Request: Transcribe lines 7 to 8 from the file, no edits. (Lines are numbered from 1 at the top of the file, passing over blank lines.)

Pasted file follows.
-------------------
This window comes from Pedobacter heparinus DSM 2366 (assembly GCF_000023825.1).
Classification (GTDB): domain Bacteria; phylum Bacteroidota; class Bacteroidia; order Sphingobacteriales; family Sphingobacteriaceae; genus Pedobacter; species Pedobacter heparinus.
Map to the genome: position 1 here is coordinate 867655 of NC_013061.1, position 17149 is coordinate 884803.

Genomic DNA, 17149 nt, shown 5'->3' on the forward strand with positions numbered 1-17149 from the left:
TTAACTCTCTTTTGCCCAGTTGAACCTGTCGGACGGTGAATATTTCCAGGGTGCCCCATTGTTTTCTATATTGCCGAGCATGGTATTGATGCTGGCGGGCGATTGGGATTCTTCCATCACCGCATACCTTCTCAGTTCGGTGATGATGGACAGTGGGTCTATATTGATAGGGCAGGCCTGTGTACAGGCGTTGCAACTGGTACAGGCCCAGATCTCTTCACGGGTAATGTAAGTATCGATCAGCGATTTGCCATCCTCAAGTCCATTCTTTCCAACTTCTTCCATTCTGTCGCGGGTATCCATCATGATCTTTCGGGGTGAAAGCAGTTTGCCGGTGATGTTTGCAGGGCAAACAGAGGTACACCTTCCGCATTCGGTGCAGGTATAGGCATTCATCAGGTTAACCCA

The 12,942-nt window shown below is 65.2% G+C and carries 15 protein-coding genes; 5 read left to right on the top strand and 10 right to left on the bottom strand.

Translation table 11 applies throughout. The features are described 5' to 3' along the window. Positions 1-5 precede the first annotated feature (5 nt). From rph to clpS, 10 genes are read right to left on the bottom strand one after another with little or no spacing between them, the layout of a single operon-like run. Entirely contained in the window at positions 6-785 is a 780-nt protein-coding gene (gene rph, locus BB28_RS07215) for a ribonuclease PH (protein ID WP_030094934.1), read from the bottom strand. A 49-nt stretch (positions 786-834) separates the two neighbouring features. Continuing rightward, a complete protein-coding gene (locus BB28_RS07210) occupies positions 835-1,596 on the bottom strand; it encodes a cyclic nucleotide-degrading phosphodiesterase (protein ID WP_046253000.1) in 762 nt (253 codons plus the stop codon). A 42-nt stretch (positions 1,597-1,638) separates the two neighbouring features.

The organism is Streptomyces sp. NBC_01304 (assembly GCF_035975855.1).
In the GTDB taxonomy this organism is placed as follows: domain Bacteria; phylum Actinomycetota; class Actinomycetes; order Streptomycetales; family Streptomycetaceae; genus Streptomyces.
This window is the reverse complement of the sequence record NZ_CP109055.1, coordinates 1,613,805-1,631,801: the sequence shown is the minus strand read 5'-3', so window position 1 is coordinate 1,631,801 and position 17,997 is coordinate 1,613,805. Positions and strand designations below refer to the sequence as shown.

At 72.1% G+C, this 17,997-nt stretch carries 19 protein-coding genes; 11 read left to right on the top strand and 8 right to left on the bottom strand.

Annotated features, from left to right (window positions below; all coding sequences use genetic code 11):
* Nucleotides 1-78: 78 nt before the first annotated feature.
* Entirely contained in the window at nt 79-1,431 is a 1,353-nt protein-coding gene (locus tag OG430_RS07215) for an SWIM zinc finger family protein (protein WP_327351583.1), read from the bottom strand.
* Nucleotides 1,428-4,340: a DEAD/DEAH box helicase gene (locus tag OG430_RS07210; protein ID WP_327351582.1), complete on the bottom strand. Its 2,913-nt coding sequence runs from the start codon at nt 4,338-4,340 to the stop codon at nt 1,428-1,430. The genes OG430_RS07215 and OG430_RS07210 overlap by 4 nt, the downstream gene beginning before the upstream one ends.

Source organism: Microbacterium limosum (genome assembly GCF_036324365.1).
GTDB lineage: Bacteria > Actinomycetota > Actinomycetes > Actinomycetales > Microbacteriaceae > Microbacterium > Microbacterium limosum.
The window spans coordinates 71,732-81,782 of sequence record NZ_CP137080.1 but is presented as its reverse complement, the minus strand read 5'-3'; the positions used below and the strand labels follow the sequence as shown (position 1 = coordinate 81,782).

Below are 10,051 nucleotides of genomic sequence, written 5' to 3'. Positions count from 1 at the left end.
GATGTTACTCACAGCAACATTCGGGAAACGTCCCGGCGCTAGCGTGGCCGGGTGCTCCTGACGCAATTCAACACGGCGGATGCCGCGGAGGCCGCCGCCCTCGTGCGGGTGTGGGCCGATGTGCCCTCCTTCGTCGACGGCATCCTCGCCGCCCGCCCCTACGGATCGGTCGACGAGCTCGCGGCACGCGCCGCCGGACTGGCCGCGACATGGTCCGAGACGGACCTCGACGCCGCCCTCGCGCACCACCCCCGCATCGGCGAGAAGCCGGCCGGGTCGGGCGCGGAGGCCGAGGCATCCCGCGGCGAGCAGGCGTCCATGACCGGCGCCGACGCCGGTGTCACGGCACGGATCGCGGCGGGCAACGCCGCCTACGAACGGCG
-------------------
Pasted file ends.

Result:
Translation table 11 applies throughout. The features are described 5' to 3' along the window. Positions 1-5 precede the first annotated feature (5 nt). From rph to clpS, 10 genes are read right to left on the bottom strand one after another with little or no spacing between them, the layout of a single operon-like run. Entirely contained in the window at positions 6-785 is a 780-nt protein-coding gene (gene rph, locus BB28_RS07215) for a ribonuclease PH (protein ID WP_030094934.1), read from the bottom strand. A 49-nt stretch (positions 786-834) separates the two neighbouring features. Continuing rightward, a complete protein-coding gene (locus BB28_RS07210) occupies positions 835-1,596 on the bottom strand; it encodes a cyclic nucleotide-degrading phosphodiesterase (protein ID WP_046253000.1) in 762 nt (253 codons plus the stop codon). A 42-nt stretch (positions 1,597-1,638) separates the two neighbouring features.

The organism is Streptomyces sp. NBC_01304 (assembly GCF_035975855.1).